Tennessee woman, 47, denies having sex with Grand Forks boy, 16
GRAND FORKS - Cynthia Kusy, now 47, never had sex of any kind with the 16-year-old boy she spent an April weekend with him last year in a Grand Forks motel after flying in from her Knoxville, Tenn., home, said her attorney in his opening statemen...
GRAND FORKS - Cynthia Kusy, now 47, never had sex of any kind with the 16-year-old boy she spent an April weekend with him last year in a Grand Forks motel after flying in from her Knoxville, Tenn., home, said her attorney in his opening statement Tuesday.
"Our position is sexual contact did not occur between the two parties," said David Ogren, Kusy's court-appointed attorney, and that "there are some serious issues with credibility," when it comes to the alleged victim, now 17.
Because he's described by his psychiatrist as being "very immature for his age," and vulnerable with a low IQ and anxiety problems, the Herald is not identifying him.
While on the stand, the young man, who is small and looks younger than 17, did not look toward Kusy.
She is charged with two counts of sexual assault for having sexual contact with a boy who was 16, and one count of luring a minor for sexual reasons over the Internet, all Class C felonies, each with a maximum penalty of five years in prison and a $5,000 fine.
He testified that Kusy came to Grand Forks last year after the two exchanged Internet chats for months, including plans to have sex. Kusy bought beer, he got drunk and they had sex "four, or three times," he said, in the Travelodge motel room on South Washington Street the weekend of April 14 to 17, 2011.
Eliciting his testimony proved difficult for Carmel Mattison, assistant state's attorney for Grand Forks County, as his answers were so quiet at times that state District Judge Debbie Kleven asked the court reporter to read them back for the jury and attorneys.
The young man acknowledged to Ogren during cross-examination that, at first he told Kusy in Internet chats that he was "18 or 20," but later told her he was 16.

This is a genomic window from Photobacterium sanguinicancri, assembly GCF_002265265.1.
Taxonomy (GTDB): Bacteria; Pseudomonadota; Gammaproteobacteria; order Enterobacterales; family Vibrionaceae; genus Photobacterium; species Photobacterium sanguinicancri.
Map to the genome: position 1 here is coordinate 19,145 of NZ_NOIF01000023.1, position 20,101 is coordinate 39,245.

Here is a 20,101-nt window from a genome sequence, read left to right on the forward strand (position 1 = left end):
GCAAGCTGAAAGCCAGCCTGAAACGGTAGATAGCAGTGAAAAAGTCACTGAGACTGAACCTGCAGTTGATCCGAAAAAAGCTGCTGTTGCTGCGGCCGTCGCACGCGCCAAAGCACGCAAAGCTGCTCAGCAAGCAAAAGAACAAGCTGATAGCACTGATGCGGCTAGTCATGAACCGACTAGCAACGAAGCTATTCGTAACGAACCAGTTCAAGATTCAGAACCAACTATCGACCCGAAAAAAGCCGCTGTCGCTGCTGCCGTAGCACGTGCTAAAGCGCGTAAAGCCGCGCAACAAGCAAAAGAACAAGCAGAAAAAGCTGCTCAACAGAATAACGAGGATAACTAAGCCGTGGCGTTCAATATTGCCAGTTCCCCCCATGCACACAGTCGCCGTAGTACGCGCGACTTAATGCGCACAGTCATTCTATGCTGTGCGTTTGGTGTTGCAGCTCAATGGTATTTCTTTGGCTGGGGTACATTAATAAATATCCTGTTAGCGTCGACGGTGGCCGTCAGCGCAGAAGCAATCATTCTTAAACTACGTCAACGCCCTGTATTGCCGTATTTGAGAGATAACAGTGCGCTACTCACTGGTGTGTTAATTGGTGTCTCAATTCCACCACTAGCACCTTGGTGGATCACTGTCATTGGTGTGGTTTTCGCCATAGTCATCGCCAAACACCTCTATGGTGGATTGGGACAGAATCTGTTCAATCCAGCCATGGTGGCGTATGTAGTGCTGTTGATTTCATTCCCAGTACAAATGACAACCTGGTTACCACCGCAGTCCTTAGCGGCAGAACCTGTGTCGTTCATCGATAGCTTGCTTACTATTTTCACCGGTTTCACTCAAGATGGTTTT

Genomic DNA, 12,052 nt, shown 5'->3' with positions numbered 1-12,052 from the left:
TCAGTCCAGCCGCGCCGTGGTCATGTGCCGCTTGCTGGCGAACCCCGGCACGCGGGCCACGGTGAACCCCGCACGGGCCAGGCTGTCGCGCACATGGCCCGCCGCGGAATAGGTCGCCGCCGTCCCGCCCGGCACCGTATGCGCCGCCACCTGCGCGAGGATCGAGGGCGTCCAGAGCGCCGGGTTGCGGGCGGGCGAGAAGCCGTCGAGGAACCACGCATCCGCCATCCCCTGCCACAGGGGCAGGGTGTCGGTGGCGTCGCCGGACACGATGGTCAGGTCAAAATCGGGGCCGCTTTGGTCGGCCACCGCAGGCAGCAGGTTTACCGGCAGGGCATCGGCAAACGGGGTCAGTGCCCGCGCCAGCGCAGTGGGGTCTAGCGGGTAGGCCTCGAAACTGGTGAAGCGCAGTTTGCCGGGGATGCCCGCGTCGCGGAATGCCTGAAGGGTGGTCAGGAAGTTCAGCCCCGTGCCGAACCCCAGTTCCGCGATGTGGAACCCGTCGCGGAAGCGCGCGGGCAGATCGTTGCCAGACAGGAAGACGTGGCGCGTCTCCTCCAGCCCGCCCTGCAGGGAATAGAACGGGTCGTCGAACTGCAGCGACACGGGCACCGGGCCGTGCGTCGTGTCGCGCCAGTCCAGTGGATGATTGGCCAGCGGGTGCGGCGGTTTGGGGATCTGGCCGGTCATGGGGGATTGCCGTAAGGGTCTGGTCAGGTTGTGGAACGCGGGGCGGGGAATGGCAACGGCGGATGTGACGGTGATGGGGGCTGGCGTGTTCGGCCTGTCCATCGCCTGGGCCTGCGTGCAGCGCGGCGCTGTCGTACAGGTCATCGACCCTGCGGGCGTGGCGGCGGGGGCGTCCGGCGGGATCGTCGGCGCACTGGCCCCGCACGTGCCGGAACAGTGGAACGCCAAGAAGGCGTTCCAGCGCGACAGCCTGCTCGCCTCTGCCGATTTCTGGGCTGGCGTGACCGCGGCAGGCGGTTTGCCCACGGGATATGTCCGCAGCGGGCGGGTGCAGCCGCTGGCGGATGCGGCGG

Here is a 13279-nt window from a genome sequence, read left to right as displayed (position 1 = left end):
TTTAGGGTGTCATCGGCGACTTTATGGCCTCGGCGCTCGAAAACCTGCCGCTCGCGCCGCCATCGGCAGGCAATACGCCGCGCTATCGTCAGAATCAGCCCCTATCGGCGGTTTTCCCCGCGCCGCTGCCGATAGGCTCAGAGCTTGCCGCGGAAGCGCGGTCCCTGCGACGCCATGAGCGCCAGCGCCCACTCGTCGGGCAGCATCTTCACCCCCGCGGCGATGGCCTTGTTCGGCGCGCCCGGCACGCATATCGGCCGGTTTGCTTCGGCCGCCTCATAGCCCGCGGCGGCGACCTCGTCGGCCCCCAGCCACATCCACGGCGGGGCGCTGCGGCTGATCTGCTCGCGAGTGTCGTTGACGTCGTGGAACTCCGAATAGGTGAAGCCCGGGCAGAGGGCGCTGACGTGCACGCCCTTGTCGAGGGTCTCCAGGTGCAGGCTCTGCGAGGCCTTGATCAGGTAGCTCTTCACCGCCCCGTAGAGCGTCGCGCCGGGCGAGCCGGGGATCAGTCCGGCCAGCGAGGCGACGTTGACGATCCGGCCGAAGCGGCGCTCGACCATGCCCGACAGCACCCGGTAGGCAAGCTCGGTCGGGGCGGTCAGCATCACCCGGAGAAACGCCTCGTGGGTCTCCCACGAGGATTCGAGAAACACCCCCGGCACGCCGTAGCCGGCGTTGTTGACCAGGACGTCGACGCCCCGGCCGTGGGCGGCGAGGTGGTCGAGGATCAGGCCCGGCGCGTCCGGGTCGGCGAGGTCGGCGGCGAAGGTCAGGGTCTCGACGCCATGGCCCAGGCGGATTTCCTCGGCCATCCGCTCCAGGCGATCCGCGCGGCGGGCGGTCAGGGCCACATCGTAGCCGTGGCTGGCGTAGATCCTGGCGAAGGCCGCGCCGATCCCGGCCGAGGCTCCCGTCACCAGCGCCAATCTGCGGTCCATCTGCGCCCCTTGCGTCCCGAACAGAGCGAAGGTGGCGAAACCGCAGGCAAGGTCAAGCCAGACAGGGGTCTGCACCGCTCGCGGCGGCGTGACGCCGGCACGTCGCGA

According to prosecutors, the two discussed waiting until he was 18 before they had sex.
Kusy asked him to send her a photo of his penis, and he did, he testified.
She and her husband have a son, who was 13 last year, court documents say. In her application for a court-appointed attorney, Kusy said neither she nor her husband had jobs and their only income was $1,700 per month in "VA benefits," referring to the U.S. Department of Veterans Affairs.
Court documents say the Internet chats began in November 2010 and became sexually explicit in the three months leading up to her two visits to Grand Forks in April 2011, including picking up the boy April 25 and taking him back to her Knoxville home by car.
Kusy does not face any North Dakota charges connected to that trip, but that's when the case against her began.
The boy's mother called police April 27, 2011, to report him missing, testified Grand Forks Police Officer Brandon Eberhardt, who then found 800 Internet messages from Kusy on the boy's computer. Knoxville authorities were notified and they retrieved the young man.
He testified that, during the road trip, he drank alcohol supplied by Kusy and smoked "K2," one of the names for a synthetic marijuana, and "spice," another name used for such synthetic drugs.
Heavy use of alcohol and drugs since he was 15 until last year have hurt his memory, the young man told Ogren.
Dr. Steven Hill, a psychiatrist who has treated the young man for several years, including Monday, testified that after the Tennessee trip his anxiety problems became markedly worse, to the point he could not attend high school.
Hill said the young man's accounts to him of sexual contact with Kusy seem credible.
Ogren told the jury of seven women and six men -- including one alternate -- that Kusy exchanged racy Internet chats with the boy but it isn't clear she knew how young he was.
The trial resumes this morning with the young man's mother and other relatives expected to testify.
The jury could get the case late in the day or early Thursday, Judge Kleven said.